Cambodia’s autocratic regime desperately tries to legitimise its rule

By John Roberts
1 September 2018

Cambodian Prime Minister Hun Sen last week called a “Consultation Forum” in Phnom Penh’s Peace Palace to involve 20 political parties that failed to gain seats in the July 29 national elections in a new “culture of dialogue.”

The presidents of the 16 parties that showed up were offered positions as advisers to the Cambodian People’s Party (CPP) government, which won all 125 seats in the new National Assembly. This rigged election came after the CPP won all 58 seats in the country’s upper house or Senate in February.

The forum was a desperate effort by the CPP regime to legitimise its one-party rule and avoid punitive sanctions that the US and European Union threatened in the lead up to the July 29 poll.

Brussels and Washington have demanded that the main opposition party, the pro-Western Cambodian National Rescue Party (CNRP) be reinstated and its jailed leader Kem Sokha released. The CPP-controlled Supreme Court dissolved the CNRP last November and Sokha was jailed on trumped-up treason charges.

Having suppressed its main rival, the CPP focussed its election campaign on a bid to prevent a low turnout. In the end, the government claimed an 83 percent turnout, up on 2013, with the CPP gaining 4,889,113, or 77.36 percent, of the valid votes counted. No one should credit this sham result. Even the official result pointed to widespread dissatisfaction, with 596,775 ballot papers, or 9 percent of votes cast, spoiled, up from 1.6 percent in 2013.

The pretext for banning the CNRP was the party’s alleged links to Washington-funded organisations, including the National Democratic Institute (NDI), and involvement in a plan to bring down the government in a “colour revolution.” At the same time, the NDI and media outlets linked to Voice of America and Radio Free Asia, set up to promote US imperialist interests, were forced to cease operations in Cambodia.

The CNRP undoubtedly has ties to US imperialism and its various agencies. However, it is a measure of the political bankruptcy of the CPP that it is compelled to resort to blatantly anti-democratic methods to ensure its grip on power. The CNRP has been able to falsely posture as the defender of workers and peasants precisely because of government’s continuing attacks on living standards.

The CPP has ruled since the 1979 Vietnamese invasion that toppled the Pol Pot regime. Hun Sen’s ruling clique was shaken in 2013 when the CNRP won 44 percent of the vote and 55 seats in the then 123-seat national assembly. In regional elections in June 2017, the CNRP increased its vote by over 13 percent while that of the CPP declined by almost 11 percent.

The regime calculated it would be voted out of office in last month’s poll.

Following the November court ban on the CNRP, Hun Sen drove its 55 legislators out of the parliament and allocated their seats to minor parties. The CPP installed their own cronies in 489 positions of commune chief and 5,007 positions of councillor that had previously been occupied by the CNRP.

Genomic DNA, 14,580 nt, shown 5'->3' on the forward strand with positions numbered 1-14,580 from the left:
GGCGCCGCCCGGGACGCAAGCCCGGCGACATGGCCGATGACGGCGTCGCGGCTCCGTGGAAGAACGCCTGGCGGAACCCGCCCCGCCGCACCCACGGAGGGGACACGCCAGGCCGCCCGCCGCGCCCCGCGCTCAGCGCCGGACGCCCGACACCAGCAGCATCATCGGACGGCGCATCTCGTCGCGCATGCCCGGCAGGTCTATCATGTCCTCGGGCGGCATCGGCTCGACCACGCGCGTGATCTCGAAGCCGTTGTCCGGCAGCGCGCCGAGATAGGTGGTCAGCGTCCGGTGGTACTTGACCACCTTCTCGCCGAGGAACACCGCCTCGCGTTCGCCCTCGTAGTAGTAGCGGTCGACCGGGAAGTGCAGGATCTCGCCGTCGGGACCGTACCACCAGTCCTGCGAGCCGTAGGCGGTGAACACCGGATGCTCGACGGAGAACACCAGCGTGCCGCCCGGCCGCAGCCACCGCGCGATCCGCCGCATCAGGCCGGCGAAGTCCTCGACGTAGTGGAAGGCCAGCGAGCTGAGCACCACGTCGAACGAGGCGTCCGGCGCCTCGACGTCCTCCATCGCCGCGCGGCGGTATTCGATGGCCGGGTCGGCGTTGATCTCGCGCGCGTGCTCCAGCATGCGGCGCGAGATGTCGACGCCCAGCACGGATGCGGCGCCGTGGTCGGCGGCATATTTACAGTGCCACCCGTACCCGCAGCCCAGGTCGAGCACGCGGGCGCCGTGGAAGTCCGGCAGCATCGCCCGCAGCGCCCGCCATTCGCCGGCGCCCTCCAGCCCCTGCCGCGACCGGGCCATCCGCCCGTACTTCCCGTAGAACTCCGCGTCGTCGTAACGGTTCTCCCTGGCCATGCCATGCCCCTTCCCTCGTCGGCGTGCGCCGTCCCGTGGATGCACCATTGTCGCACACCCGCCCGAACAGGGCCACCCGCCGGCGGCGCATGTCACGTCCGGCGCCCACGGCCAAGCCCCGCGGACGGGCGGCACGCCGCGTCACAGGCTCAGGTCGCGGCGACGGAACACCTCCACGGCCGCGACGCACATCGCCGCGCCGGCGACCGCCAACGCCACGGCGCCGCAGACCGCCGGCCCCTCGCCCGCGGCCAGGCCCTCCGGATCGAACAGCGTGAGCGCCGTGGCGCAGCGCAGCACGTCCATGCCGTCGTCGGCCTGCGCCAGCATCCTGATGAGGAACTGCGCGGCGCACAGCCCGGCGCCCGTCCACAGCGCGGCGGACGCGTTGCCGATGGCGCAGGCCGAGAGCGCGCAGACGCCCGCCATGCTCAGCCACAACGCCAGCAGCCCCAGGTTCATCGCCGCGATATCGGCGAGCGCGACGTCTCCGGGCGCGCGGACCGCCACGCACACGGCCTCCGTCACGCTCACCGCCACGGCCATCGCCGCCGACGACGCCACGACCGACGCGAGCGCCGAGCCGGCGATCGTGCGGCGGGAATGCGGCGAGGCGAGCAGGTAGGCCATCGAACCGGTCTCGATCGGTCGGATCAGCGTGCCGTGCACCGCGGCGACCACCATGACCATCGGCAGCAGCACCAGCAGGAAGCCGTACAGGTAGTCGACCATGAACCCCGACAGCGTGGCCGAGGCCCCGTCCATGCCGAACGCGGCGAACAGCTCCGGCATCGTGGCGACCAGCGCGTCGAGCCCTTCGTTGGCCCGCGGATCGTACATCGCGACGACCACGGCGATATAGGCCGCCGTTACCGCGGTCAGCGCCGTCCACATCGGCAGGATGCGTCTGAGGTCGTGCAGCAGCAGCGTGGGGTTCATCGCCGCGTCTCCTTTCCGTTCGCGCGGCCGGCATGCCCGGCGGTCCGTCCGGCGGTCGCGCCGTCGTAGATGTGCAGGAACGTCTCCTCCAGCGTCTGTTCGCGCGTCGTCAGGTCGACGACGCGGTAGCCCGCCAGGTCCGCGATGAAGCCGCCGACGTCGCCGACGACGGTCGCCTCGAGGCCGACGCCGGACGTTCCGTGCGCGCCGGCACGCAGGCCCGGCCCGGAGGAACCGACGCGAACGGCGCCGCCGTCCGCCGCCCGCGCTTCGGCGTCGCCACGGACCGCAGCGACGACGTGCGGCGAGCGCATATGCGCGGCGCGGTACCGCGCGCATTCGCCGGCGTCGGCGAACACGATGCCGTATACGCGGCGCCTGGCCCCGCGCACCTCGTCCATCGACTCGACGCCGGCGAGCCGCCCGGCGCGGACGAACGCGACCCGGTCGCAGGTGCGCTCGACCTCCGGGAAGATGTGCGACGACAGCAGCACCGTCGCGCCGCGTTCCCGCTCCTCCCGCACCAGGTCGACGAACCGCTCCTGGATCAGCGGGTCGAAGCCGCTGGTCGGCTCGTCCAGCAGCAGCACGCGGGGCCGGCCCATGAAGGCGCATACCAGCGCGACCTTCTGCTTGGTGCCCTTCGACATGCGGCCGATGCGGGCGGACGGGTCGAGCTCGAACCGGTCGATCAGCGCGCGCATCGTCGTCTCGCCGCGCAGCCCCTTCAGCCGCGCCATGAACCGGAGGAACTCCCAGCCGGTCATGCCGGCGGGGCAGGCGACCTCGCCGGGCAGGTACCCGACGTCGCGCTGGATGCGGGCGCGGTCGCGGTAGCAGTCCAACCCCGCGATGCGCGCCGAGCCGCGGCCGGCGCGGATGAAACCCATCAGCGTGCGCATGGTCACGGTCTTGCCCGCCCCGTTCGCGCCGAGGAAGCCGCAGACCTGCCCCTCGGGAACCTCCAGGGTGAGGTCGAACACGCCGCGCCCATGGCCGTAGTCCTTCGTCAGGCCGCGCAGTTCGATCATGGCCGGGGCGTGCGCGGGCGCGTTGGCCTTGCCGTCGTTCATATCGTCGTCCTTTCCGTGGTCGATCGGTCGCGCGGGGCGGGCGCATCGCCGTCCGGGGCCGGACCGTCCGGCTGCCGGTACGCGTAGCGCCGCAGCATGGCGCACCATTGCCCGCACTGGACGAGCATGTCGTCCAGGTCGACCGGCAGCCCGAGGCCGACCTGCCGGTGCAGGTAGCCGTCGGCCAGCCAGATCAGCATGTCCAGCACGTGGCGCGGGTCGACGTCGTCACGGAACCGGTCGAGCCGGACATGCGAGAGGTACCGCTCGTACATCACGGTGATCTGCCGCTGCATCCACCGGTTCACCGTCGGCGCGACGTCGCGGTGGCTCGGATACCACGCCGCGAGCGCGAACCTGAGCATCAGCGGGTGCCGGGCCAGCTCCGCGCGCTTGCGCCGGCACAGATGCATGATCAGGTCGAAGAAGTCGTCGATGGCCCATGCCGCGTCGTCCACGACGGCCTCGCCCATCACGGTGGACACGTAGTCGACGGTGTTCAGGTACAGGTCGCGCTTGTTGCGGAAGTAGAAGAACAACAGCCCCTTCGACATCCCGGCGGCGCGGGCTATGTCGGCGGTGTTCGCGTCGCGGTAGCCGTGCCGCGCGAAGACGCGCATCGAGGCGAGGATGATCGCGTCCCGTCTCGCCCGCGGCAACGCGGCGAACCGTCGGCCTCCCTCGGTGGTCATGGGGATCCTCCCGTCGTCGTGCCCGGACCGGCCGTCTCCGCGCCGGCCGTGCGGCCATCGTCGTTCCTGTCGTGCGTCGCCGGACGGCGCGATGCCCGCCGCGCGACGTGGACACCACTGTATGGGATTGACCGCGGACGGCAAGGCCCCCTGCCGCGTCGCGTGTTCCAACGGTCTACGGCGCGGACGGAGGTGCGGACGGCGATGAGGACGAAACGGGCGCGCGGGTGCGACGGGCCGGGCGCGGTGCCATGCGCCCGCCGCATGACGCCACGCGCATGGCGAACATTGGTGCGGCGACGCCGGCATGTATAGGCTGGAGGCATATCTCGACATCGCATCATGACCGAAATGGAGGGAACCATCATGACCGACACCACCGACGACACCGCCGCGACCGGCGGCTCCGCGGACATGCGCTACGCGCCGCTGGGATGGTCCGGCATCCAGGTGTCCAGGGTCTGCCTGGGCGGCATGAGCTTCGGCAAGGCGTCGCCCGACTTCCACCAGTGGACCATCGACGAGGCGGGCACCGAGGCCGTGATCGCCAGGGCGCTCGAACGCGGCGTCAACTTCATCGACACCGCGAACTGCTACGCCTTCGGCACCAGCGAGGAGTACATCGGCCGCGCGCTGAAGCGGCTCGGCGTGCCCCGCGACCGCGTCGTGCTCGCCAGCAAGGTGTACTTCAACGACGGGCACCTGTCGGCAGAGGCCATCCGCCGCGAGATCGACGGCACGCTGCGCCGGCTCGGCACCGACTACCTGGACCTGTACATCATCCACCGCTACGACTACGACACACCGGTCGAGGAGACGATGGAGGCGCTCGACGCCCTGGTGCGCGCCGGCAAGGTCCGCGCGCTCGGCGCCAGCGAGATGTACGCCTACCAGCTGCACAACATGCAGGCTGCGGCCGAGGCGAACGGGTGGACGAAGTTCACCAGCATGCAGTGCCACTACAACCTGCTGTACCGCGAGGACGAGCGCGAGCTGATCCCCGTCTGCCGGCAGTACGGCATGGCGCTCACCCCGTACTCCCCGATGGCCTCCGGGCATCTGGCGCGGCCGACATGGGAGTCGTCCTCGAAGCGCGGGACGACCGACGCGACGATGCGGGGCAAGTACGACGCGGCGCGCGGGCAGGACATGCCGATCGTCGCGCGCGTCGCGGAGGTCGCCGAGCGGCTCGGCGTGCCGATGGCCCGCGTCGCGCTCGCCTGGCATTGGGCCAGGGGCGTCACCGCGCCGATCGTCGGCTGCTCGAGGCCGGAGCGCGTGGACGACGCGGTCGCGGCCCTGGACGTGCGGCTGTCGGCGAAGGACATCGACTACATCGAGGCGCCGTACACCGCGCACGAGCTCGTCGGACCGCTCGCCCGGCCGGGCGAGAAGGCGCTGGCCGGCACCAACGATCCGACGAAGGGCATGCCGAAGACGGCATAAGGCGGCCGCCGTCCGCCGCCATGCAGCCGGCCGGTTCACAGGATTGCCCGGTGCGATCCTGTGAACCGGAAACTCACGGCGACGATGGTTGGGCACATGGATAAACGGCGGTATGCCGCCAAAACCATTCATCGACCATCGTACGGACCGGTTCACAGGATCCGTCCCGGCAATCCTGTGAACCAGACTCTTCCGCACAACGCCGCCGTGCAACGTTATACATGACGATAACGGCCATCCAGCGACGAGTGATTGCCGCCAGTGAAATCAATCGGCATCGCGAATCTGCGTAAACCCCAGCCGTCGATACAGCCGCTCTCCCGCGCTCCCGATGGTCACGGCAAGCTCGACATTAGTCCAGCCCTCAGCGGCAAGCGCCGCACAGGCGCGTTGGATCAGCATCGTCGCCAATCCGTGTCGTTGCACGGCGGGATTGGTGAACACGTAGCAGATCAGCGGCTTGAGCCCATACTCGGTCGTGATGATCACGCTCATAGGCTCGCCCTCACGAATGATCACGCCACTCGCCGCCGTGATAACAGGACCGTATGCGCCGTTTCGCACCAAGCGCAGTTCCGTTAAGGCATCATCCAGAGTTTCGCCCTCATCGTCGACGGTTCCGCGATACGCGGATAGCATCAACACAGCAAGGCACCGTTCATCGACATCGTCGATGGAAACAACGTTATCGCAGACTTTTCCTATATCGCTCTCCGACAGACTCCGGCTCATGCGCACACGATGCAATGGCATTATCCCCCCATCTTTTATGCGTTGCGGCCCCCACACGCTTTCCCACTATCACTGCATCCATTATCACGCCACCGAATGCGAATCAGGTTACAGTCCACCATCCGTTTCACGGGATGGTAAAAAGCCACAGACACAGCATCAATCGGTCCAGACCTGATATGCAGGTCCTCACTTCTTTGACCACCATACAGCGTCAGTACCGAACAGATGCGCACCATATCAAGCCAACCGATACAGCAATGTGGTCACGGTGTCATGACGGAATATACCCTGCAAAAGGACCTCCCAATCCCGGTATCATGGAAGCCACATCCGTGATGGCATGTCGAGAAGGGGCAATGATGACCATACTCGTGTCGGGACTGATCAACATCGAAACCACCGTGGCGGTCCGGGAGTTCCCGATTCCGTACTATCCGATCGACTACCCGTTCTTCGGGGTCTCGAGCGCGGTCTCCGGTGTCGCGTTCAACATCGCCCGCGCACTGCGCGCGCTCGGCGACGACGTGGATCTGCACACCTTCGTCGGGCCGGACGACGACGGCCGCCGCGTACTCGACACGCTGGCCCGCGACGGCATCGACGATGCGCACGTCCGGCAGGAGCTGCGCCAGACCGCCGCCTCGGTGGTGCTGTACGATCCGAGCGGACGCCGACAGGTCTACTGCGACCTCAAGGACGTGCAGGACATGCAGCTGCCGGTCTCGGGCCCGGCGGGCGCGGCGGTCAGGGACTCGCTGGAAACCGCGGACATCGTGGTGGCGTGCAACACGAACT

The CPP and the CNRP represent rival factions of the capitalist class. Both support the transformation of Cambodia into a cheap labour platform for foreign investors. Some 700,000 workers are engaged in the garment industries, which account for 70 percent of the country’s exports, as well as in footwear, natural rubber, fish and other industries.

In 2013 and 2014, Hun Sen used the security forces to violently suppress the struggles of textile and garment workers over poor wages and appalling working conditions. Hun Sen only began to offer limited concessions when CNRP sought to posture as a defender of these workers.

The CNRP represents sections of the ruling elite frustrated by the domination of the Hun Sen regime and their exclusion from business opportunity, profits and power. The CNRP is oriented to Washington, which has provided aid to the opposition as a means of placing pressure on the ruling party.

The CPP government has sought to maintain and improve relations with the US and EU, which in 2016 were the destination for $US10.1 billion, or 61 percent, of its exports. Washington, however, is hostile to the government’s orientation to Beijing, on which it relies for aid, investment and political support. Hun Sen has championed Beijing’s interests inside the 10-member Association of South East Asian Nations (ASEAN) against Washington’s drive for ASEAN support for its anti-China drive.

Chinese President Xi Jinping was the only major foreign leader to congratulate Hun Sen on the CPP’s victory in the July poll. While the US announced aid cuts after the February upper house election, Chinese Defence Minister Wei Fenghe visited Cambodia, promising increased defence cooperation and military aid.

Virtually all the $2 billion foreign direct investment (FDI) flowing into Cambodia annually comes from Asia. The leading investors are China, South Korea, Vietnam, Malaysia and Japan. China, however, provides more FDI than all the others put together and accounts for more than $20 billion worth of accumulated FDI stock.

At the same time, Cambodia depends heavily on the US as the country’s biggest single market, taking more than $US3 billion in exports. China accounts for only 6 percent of Cambodia’s exports.

Concerned that Cambodia could move closer to China, the Trump administration has not imposed major economic penalties, such as ending its tariff-free export status. When the election results were announced on August 15, the US State Department responded by imposing limited extra visa restrictions on select officials.

However, as it escalates its confrontation over trade and other issues against China, Washington could also turn on Beijing’s partners and allies, including Cambodia.

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